Aviation and the Environment:

Federally Authorized Funding for Noise-Related Projects

RCED-00-285R: Published: Sep 27, 2000. Publicly Released: Oct 12, 2000.

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John H. Anderson, Jr
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Pursuant to a congressional request, GAO provided information on the Federal Aviation Administration's (FAA) funding for noise-related projects, focusing on: (1) the total historical funding of noise-related projects through both the Airport Improvement Program (AIP) and the Passenger Facility Charge (PFC) programs, by FAA region; and (2) comparing the amount of AIP funds set aside for noise-related projects in the AIP appropriation for fiscal year (FY) 2000 and the authorized amounts for the AIP for fiscal years 2001 through 2003 with the projected costs of noise-related projects planned in the current National Plan of Integrated Airport Systems (NPIAS).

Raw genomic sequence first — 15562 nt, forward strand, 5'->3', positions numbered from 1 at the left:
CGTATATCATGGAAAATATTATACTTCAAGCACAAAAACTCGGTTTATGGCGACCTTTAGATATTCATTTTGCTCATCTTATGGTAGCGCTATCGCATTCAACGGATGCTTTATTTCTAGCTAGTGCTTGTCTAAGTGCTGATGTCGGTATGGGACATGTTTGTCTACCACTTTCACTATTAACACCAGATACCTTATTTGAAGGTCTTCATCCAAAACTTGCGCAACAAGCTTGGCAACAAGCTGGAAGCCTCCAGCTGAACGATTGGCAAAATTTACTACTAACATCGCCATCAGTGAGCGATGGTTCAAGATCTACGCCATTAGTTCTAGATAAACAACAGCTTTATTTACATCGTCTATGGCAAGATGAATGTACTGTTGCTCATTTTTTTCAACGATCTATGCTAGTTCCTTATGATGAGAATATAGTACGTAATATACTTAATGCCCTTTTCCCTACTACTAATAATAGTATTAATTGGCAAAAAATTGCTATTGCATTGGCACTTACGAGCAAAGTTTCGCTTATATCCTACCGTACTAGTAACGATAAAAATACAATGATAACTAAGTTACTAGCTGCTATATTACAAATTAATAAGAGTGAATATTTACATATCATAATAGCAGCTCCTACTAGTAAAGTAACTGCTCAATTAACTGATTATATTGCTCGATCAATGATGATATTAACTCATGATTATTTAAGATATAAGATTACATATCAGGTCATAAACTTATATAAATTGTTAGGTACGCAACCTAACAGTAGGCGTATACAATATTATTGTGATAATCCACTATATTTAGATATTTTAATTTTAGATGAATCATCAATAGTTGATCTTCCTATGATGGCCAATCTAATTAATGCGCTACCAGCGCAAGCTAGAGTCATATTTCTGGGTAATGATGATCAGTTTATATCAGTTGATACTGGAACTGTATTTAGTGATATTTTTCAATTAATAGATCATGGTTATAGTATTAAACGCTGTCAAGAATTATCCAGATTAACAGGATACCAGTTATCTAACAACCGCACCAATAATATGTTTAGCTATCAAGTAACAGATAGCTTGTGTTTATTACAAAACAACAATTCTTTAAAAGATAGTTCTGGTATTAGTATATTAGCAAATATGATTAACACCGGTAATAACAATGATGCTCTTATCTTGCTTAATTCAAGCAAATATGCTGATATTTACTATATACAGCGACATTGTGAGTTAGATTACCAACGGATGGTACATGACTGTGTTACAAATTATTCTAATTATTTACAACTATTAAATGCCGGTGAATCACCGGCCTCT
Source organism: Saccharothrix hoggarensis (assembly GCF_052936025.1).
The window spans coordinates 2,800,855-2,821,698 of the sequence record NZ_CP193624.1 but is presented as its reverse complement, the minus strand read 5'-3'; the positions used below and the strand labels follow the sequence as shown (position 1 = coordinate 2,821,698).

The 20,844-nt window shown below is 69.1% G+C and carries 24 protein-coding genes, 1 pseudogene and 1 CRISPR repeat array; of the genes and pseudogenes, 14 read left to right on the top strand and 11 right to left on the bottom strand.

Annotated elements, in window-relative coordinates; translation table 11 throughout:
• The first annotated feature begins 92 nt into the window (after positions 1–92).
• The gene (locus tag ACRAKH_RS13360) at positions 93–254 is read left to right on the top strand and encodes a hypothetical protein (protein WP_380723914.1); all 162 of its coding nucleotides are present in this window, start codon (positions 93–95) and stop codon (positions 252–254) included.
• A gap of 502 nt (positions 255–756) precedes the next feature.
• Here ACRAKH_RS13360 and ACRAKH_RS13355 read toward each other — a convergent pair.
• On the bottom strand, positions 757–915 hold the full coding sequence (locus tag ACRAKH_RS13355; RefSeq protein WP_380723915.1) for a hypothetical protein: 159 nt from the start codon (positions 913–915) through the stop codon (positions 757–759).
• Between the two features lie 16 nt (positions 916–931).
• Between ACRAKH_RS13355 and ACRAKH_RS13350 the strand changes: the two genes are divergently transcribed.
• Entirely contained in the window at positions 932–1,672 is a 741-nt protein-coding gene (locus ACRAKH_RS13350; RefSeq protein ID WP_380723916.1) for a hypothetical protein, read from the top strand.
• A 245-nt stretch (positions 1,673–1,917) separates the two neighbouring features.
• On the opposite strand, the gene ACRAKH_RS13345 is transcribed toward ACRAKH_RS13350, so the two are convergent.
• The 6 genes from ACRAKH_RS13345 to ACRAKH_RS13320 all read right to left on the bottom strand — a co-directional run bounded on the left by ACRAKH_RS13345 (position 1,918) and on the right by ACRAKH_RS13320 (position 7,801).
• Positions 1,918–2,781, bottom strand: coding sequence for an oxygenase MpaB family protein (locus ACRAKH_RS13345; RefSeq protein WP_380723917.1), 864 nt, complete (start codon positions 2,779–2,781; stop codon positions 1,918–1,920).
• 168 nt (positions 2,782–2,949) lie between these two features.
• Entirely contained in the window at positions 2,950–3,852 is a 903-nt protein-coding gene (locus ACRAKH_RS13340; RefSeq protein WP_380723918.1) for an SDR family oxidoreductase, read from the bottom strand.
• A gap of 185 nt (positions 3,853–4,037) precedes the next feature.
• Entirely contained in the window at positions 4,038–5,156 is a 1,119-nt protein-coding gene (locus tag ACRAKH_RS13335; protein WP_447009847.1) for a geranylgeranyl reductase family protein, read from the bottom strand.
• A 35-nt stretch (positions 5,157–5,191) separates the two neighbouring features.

GAO noted that: (1) from FY 1982, the first year of funding under AIP, through FY 1999, AIP provided about $2.75 billion to airports for noise-related projects; (2) the airports in FAA's Western-Pacific Region collectively were awarded the second highest amount--$538 million, or nearly 20 percent--while the airports in FAA's Alaskan Region, which unlike other regions includes only one state, were awarded the lowest amount--$5 million, or 0.2 percent; (3) for FY 1992, when FAA began approving PFC collections, through 1999, FAA approved about $1.64 billion in PFC collections for noise-related projects; (4) in the Wendell H. Ford Aviation Investment and Reform Act for the 21st Century, Congress set aside 34 percent of the AIP discretionary funds specifically for noise-related projects; (5) under that formula, AIP provided about $207 million in FY 2000 appropriations, and--based on authorizations--could provide about $327 million in FY 2001, $344 million in FY 2002, and $361 million in FY 2003 for noise-related projects; (6) GAO compared appropriations for FY 2000 and authorizations for fiscal years 2001 through 2003 with the projected costs of noise-related projects in the current 5-year NPIAS; (7) the projected costs were based on FAA's estimates of the year the project would receive AIP funding and the expected start date of the projects; (8) GAO found that the projected costs of planned projects exceeded the available AIP noise set-aside funds for FY 2000 by nearly $143 million, but it is unknown how these amounts compare for fiscal years 2001 through 2003; (9) because FAA does not track historically what happens to unfunded projects, FAA was not able to provide data on how unfunded planned projects had been handled in the past; (10) however, according to FAA officials, projects scheduled for funding in one year that remain unfunded at the end of that fiscal year will be scheduled for funding in the following year; and (11) whether an overall surplus or shortage actually occurs will depend on the amount appropriated for AIP, the costs and timing of rescheduled projects, and the extent to which any new projects are added to the NPIAS.